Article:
map of connected devices on a network

Why It’s Time for a Next-Gen Solution

As organizations’ computing infrastructure expands, legacy asset management systems are becoming inadequate. To keep pace with this technological change – and remain compliant – companies must adopt a next-generation approach. Mark Gaydos of Nlyte discusses.

Imagine being charged by your cable company for movies you never watched. How about being charged an extra $100 dollars on your monthly electric bill for energy consumed by devices that are not plugged in? When these companies come after you for money, how can you prove that these charges are incorrect? Corporations utilizing licensed software or rented servers face similar situations. Without the use of asset management to identify hardware and software assets that are being utilized – or not utilized – it is nearly impossible to track and manage all your IT assets.

For foolproof corporate compliance, organizations must have in place a technology asset management (TAM) solution that will provide full transparency, enabling the company to determine if it is spending too much on maintenance or license costs, and providing insight into how many servers are actually up and running. When hardware and software vendors come knocking on your door looking for money, TAM will prove you are in the “right” and validate your defense.

Software and hardware companies are not forgiving; they make a living off renting licenses and applying maintenance fees. Corporations neglecting asset management will face stiff penalty fees for not operating within compliance. To avoid these risks and ensure companies pass vendor audits, TAM can help optimize asset usage and cut down on all those unnecessary maintenance costs by discovering what is actually being used and what can be taken off the network.

With full transparency and an in-depth view of the entire IT infrastructure, TAM can play a significant role in helping organizations define and control the entire IT infrastructure. Aside from reducing unnecessary IT spending, TAM also supports ITIL processes and identifies problems or changes to hardware and software systems. This, in turn, will help identify any impact while also assisting with the reduction of legal and security risks.

Simply put, you cannot afford the risks associated with a vendor audit. A company’s defense of “I had no idea” won’t fly. The penalties for noncompliance can be as much as $30,000 per incident, because vendors view these actions as stealing their property – a criminal activity worth prosecuting.

The key to avoiding these risks is to create a process and put systems in place that ensure full transparency and identify what assets are currently in place, who is using them and where they are located on the corporate network. With organizations’ computing infrastructure expanding beyond the data center to edge, co-location and cloud, legacy asset management systems are no longer adequate.  IT asset management is too big of a task to be trusted to an antiquated approach. Companies need to turn to next-generation technology to get their arms around this ongoing challenge and avoid the painful legal negotiations to reduce penalty fines.

The next-generation technology is all about the discovery. Technology asset management discovery is either “agent-based” or “agentless” – the difference being that an agent-based discovery approach needs to be loaded on every single asset connected or running on the network to share information with the discovery tool. For an agentless process, there are no agents loaded; instead, the tool profiles all connected devices and software running on the network to look for a match to a previously existing asset. Either way, this discovery process must ensure that all assets deemed most critical to an organization, such as servers, switches, laptops, desktops, medical devices and even IoT devices, are properly profiled. With a thorough discovery process, organizations can understand what information is necessary to avoid penalties.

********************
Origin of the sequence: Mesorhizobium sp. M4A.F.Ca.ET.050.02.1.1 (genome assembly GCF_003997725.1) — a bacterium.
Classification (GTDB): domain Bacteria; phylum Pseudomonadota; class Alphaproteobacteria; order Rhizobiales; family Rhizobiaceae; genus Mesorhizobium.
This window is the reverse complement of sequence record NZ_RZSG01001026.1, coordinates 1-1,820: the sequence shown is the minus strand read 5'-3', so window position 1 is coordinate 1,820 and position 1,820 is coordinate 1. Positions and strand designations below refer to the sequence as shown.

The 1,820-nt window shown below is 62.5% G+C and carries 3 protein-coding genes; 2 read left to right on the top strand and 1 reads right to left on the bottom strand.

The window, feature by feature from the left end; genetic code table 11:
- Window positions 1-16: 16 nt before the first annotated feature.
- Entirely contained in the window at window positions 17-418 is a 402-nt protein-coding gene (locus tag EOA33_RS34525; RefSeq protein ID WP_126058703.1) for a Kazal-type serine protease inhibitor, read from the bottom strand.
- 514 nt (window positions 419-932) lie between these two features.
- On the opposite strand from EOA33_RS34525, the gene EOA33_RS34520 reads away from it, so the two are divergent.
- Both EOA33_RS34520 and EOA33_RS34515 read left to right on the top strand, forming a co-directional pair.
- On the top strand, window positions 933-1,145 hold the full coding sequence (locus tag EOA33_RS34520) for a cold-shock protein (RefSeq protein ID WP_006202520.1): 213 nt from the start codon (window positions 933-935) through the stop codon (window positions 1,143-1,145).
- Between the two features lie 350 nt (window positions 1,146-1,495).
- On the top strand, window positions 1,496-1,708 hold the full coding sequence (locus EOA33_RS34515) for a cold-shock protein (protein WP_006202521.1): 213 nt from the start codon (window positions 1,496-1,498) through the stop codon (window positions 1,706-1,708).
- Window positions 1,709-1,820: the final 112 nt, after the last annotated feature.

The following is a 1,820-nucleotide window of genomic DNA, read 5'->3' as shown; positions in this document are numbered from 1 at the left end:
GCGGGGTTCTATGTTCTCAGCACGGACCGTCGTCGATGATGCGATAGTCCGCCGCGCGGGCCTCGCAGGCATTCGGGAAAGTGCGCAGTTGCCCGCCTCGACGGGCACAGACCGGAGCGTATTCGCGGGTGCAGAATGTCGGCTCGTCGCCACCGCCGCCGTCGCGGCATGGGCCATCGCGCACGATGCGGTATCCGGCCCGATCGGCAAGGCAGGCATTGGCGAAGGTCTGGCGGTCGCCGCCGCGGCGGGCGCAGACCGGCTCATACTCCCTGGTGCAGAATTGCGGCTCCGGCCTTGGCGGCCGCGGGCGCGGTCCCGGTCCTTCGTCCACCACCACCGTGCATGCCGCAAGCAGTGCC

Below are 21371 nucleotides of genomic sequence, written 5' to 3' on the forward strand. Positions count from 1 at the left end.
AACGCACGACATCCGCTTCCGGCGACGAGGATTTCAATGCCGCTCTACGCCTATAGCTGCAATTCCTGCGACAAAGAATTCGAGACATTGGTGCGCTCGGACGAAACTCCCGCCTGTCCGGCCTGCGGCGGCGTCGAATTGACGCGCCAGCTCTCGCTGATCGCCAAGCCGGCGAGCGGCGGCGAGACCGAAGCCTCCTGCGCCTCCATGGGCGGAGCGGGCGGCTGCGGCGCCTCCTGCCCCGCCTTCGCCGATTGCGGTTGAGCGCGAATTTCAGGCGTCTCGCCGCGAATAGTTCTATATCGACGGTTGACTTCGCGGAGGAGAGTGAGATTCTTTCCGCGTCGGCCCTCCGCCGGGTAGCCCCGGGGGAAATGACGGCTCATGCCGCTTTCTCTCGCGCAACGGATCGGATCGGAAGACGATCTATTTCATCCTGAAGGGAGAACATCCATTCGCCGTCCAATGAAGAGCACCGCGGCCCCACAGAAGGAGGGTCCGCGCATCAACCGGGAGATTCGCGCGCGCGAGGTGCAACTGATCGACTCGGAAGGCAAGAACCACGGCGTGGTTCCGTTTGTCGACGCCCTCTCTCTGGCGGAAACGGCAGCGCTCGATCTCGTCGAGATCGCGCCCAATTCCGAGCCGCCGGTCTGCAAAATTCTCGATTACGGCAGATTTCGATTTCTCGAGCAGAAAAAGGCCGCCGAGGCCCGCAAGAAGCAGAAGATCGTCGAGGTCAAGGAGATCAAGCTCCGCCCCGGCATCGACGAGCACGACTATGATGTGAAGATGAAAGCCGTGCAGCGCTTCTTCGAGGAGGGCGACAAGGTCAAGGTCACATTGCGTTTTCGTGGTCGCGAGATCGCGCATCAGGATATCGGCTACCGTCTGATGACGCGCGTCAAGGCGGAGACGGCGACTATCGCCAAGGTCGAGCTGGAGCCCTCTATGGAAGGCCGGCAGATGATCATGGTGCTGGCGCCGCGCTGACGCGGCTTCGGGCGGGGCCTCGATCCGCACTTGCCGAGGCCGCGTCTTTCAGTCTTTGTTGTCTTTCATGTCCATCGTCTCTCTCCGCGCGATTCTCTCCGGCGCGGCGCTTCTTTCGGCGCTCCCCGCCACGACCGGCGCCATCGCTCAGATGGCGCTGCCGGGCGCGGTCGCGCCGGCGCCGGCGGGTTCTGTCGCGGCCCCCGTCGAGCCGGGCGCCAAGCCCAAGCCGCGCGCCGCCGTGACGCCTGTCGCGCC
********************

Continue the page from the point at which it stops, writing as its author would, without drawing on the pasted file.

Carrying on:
In order to avoid noncompliance and recurring vendor penalties, organizations need a solid TAM reporting system that can be viewed as the single source of truth to compare what the vendor believes you have and what is actually connected or running on your network. In addition, this report should clearly document what other systems-of-record and individuals within your organization should have access to certain hardware and software items. This type of in-depth reporting provides a complete reality check so that organizations have a firm negotiation tool against any claims of wrongdoing.

Cloud services, virtualized devices, edge computing and IoT-connected devices have scaled the infrastructure’s reach far beyond the means to manually identify and keep track of everything connected to or running on the network. Significant penalties await companies who ignore their IT infrastructure to the extent they no longer have full visibility into their operations. The “mea culpa” defense can’t help organizations avoid the wrath of vendors. The next-generation TAM solutions are a “must-have” defense for organizations to automatically discover and report on all software and hardware connected to their network.


Mark Gaydos

Mark Gaydos is CMO at Nlyte, where he oversees teams that help organizations understand the value of automating and optimizing how they manage their computing infrastructure.

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